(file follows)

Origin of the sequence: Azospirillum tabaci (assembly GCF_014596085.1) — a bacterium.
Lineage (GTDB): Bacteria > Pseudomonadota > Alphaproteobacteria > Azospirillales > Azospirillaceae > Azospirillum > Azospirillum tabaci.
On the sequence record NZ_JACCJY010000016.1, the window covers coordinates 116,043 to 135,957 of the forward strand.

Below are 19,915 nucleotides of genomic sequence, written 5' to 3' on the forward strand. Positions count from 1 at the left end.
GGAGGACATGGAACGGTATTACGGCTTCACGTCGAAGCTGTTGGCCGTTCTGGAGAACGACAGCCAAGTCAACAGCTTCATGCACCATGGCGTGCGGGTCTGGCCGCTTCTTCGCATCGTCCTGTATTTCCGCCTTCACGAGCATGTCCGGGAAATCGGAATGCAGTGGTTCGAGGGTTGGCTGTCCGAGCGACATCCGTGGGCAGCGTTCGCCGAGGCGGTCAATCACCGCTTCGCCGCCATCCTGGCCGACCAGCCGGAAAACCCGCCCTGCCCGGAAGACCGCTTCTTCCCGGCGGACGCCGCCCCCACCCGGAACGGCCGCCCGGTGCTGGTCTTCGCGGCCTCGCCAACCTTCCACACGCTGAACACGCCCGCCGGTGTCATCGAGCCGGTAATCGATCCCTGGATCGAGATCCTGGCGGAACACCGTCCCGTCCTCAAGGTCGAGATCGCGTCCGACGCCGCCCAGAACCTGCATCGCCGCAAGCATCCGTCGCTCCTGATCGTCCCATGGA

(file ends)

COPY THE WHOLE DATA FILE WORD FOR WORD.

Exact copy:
Origin of the sequence: Azospirillum tabaci (assembly GCF_014596085.1) — a bacterium.
Lineage (GTDB): Bacteria > Pseudomonadota > Alphaproteobacteria > Azospirillales > Azospirillaceae > Azospirillum > Azospirillum tabaci.
On the sequence record NZ_JACCJY010000016.1, the window covers coordinates 116,043 to 135,957 of the forward strand.

Below are 19,915 nucleotides of genomic sequence, written 5' to 3' on the forward strand. Positions count from 1 at the left end.
GGAGGACATGGAACGGTATTACGGCTTCACGTCGAAGCTGTTGGCCGTTCTGGAGAACGACAGCCAAGTCAACAGCTTCATGCACCATGGCGTGCGGGTCTGGCCGCTTCTTCGCATCGTCCTGTATTTCCGCCTTCACGAGCATGTCCGGGAAATCGGAATGCAGTGGTTCGAGGGTTGGCTGTCCGAGCGACATCCGTGGGCAGCGTTCGCCGAGGCGGTCAATCACCGCTTCGCCGCCATCCTGGCCGACCAGCCGGAAAACCCGCCCTGCCCGGAAGACCGCTTCTTCCCGGCGGACGCCGCCCCCACCCGGAACGGCCGCCCGGTGCTGGTCTTCGCGGCCTCGCCAACCTTCCACACGCTGAACACGCCCGCCGGTGTCATCGAGCCGGTAATCGATCCCTGGATCGAGATCCTGGCGGAACACCGTCCCGTCCTCAAGGTCGAGATCGCGTCCGACGCCGCCCAGAACCTGCATCGCCGCAAGCATCCGTCGCTCCTGATCGTCCCATGGA